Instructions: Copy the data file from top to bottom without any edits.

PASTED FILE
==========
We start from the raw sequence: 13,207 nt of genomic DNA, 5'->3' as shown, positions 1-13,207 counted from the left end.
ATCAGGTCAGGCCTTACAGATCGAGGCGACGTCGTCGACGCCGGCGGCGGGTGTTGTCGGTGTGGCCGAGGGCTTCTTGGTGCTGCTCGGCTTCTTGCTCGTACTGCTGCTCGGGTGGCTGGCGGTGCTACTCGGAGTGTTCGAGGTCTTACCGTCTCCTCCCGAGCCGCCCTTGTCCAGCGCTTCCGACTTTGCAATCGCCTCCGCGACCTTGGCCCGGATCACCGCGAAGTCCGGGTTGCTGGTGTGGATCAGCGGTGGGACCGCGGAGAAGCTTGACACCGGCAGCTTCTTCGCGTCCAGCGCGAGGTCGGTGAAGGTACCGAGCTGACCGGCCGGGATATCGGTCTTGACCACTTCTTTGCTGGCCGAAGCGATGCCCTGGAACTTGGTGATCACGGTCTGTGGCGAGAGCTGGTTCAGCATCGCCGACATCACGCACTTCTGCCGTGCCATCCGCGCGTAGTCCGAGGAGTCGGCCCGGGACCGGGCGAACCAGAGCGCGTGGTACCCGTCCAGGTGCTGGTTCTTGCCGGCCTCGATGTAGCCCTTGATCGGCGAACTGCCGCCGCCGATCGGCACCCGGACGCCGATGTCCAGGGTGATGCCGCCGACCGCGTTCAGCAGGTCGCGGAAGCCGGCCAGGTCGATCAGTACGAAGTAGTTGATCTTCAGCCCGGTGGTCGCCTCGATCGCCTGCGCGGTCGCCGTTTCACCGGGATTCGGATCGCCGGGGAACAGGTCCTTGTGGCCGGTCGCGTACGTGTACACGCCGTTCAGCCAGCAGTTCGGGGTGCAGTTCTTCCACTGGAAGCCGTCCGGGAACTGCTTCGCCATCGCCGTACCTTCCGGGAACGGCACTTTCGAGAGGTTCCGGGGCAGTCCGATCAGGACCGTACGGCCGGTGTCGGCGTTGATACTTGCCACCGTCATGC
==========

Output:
We start from the raw sequence: 13,207 nt of genomic DNA, 5'->3' as shown, positions 1-13,207 counted from the left end.
ATCAGGTCAGGCCTTACAGATCGAGGCGACGTCGTCGACGCCGGCGGCGGGTGTTGTCGGTGTGGCCGAGGGCTTCTTGGTGCTGCTCGGCTTCTTGCTCGTACTGCTGCTCGGGTGGCTGGCGGTGCTACTCGGAGTGTTCGAGGTCTTACCGTCTCCTCCCGAGCCGCCCTTGTCCAGCGCTTCCGACTTTGCAATCGCCTCCGCGACCTTGGCCCGGATCACCGCGAAGTCCGGGTTGCTGGTGTGGATCAGCGGTGGGACCGCGGAGAAGCTTGACACCGGCAGCTTCTTCGCGTCCAGCGCGAGGTCGGTGAAGGTACCGAGCTGACCGGCCGGGATATCGGTCTTGACCACTTCTTTGCTGGCCGAAGCGATGCCCTGGAACTTGGTGATCACGGTCTGTGGCGAGAGCTGGTTCAGCATCGCCGACATCACGCACTTCTGCCGTGCCATCCGCGCGTAGTCCGAGGAGTCGGCCCGGGACCGGGCGAACCAGAGCGCGTGGTACCCGTCCAGGTGCTGGTTCTTGCCGGCCTCGATGTAGCCCTTGATCGGCGAACTGCCGCCGCCGATCGGCACCCGGACGCCGATGTCCAGGGTGATGCCGCCGACCGCGTTCAGCAGGTCGCGGAAGCCGGCCAGGTCGATCAGTACGAAGTAGTTGATCTTCAGCCCGGTGGTCGCCTCGATCGCCTGCGCGGTCGCCGTTTCACCGGGATTCGGATCGCCGGGGAACAGGTCCTTGTGGCCGGTCGCGTACGTGTACACGCCGTTCAGCCAGCAGTTCGGGGTGCAGTTCTTCCACTGGAAGCCGTCCGGGAACTGCTTCGCCATCGCCGTACCTTCCGGGAACGGCACTTTCGAGAGGTTCCGGGGCAGTCCGATCAGGACCGTACGGCCGGTGTCGGCGTTGATACTTGCCACCGTCATGC